The French president Emmanuel Macron has wrapped up his three-day visit to New Caledonia with an appeal to unity as the territory prepares for the November referendum on independence.
In his last speech in Noumea, he said it was not up to him as the head of state to assume a position on how to vote yet he added that France would not be the same without New Caledonia.
He acknowledged the colonial past, the segregation of the indigenous Kanaks and said their struggle to regain their dignity has been just.
Mr Macron also paid tribute to the prisoners who were exiled to the colony and to the settlers who now make up New Caledonia.
He returned the deed with which France had taken possession of the territory in 1853.
Mr Macron also restated that he wanted New Caledonia to be part of France's Indo-Pacific zone, saying he didn't want the region under a new hegemony.
The comment was widely seen as an allusion to China whose soft power in the South Pacific has been expanding.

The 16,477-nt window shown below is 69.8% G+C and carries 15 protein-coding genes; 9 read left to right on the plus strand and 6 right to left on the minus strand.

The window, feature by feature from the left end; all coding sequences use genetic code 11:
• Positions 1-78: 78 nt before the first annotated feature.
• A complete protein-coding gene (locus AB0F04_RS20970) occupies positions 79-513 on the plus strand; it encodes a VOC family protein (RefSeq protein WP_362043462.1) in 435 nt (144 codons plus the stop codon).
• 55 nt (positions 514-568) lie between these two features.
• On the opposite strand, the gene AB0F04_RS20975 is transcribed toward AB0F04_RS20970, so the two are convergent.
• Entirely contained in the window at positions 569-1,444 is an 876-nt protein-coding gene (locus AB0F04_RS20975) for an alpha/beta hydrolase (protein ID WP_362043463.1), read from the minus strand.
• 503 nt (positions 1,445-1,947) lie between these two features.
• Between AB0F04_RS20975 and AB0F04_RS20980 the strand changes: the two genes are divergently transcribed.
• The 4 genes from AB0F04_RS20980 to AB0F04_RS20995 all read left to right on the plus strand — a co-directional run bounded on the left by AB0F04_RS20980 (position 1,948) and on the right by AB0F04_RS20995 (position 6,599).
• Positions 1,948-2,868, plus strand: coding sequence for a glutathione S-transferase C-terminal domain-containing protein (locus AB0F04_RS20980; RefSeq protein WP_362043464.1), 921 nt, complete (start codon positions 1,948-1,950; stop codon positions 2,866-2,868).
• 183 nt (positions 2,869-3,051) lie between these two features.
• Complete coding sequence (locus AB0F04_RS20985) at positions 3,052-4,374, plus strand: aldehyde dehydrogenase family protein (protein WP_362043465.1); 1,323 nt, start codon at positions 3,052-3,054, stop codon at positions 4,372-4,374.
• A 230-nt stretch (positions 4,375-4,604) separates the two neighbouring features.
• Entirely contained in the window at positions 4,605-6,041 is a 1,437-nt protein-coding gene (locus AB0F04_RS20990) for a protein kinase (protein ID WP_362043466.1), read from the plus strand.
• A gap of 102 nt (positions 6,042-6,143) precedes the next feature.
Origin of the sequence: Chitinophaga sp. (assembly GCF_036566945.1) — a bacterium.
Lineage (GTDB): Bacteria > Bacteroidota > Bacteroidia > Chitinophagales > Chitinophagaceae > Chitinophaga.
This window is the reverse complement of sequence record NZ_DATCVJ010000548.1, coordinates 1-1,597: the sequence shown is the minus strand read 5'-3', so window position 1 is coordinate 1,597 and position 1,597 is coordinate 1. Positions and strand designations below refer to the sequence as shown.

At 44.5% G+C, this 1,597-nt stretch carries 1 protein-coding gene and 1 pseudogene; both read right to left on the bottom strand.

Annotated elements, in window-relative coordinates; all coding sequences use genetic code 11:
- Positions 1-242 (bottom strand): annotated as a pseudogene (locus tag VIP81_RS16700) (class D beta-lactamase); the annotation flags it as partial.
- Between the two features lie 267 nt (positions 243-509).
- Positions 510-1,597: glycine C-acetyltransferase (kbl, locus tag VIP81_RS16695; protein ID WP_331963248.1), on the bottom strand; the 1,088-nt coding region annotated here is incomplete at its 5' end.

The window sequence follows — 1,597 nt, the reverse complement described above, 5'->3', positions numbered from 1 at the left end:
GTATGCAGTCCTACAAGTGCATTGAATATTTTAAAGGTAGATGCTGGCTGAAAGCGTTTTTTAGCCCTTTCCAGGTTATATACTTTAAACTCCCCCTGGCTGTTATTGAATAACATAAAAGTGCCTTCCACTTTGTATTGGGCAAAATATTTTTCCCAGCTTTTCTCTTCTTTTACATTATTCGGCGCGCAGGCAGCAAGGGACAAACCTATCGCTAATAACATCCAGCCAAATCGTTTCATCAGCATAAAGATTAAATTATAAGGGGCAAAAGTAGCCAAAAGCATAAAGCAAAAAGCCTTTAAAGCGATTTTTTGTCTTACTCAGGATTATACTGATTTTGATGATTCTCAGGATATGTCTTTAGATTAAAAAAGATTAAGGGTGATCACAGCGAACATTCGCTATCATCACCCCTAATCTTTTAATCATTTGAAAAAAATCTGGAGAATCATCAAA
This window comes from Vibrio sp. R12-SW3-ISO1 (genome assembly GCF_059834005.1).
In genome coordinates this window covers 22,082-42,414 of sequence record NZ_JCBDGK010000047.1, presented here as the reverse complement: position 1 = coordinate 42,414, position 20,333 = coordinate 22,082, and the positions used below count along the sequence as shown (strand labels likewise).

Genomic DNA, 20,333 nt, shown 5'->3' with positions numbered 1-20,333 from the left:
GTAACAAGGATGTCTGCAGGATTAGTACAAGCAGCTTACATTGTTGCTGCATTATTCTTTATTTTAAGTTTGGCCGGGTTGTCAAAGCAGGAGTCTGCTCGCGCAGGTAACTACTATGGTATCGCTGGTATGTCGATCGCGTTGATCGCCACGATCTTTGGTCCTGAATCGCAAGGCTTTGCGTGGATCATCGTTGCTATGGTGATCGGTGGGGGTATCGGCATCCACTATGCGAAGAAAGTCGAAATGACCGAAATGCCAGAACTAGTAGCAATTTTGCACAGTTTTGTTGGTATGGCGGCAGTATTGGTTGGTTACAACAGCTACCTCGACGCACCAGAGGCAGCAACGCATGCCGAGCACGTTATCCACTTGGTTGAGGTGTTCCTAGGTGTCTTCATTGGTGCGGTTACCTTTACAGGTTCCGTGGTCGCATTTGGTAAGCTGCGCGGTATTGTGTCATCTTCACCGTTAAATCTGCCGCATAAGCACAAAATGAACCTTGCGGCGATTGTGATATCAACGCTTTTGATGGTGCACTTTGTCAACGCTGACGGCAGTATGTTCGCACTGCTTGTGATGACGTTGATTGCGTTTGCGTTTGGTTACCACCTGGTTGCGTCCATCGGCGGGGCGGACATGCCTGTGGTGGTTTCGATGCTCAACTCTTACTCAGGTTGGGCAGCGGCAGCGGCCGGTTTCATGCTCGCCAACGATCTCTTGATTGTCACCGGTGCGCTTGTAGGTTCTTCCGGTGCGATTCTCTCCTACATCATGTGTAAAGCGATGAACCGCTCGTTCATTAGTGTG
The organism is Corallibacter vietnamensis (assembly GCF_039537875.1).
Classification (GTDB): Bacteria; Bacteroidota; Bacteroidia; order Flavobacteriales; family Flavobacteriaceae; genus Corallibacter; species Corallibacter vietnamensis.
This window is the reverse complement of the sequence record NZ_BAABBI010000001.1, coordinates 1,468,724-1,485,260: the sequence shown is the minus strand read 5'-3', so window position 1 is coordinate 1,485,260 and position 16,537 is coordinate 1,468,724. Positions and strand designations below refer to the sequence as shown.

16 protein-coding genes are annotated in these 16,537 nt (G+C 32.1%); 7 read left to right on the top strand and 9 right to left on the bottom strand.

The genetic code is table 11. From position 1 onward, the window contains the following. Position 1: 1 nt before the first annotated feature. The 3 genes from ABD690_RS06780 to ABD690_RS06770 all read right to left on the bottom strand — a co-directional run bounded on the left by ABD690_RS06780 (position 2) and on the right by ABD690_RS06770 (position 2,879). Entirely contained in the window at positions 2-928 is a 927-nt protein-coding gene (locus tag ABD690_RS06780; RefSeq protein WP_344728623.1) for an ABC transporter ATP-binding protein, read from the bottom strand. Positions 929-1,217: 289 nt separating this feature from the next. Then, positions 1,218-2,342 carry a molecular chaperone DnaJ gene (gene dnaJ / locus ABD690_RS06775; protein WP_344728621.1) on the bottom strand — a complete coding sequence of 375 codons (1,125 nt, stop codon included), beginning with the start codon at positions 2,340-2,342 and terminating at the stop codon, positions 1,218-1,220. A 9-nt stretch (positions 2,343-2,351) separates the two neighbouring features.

His speech was widely welcomed by New Caledonian leaders of all hues.
Pro-independence politicians said they appreciated the vision he articulated, noting that no matter the outcome of the vote, France would maintain interests in the region.
In France, the centre-right Republicans said Mr Macron had committed a major error by expressing impartiality.
The party's Eric Ciotti said the president's role was to guarantee the integrity of the French territory and not to be an observer on its soil.
He said Mr Macron had also used the language of the pro-independence camp, forgetting that France didn't possess New Caledonia because New Caledonia is France.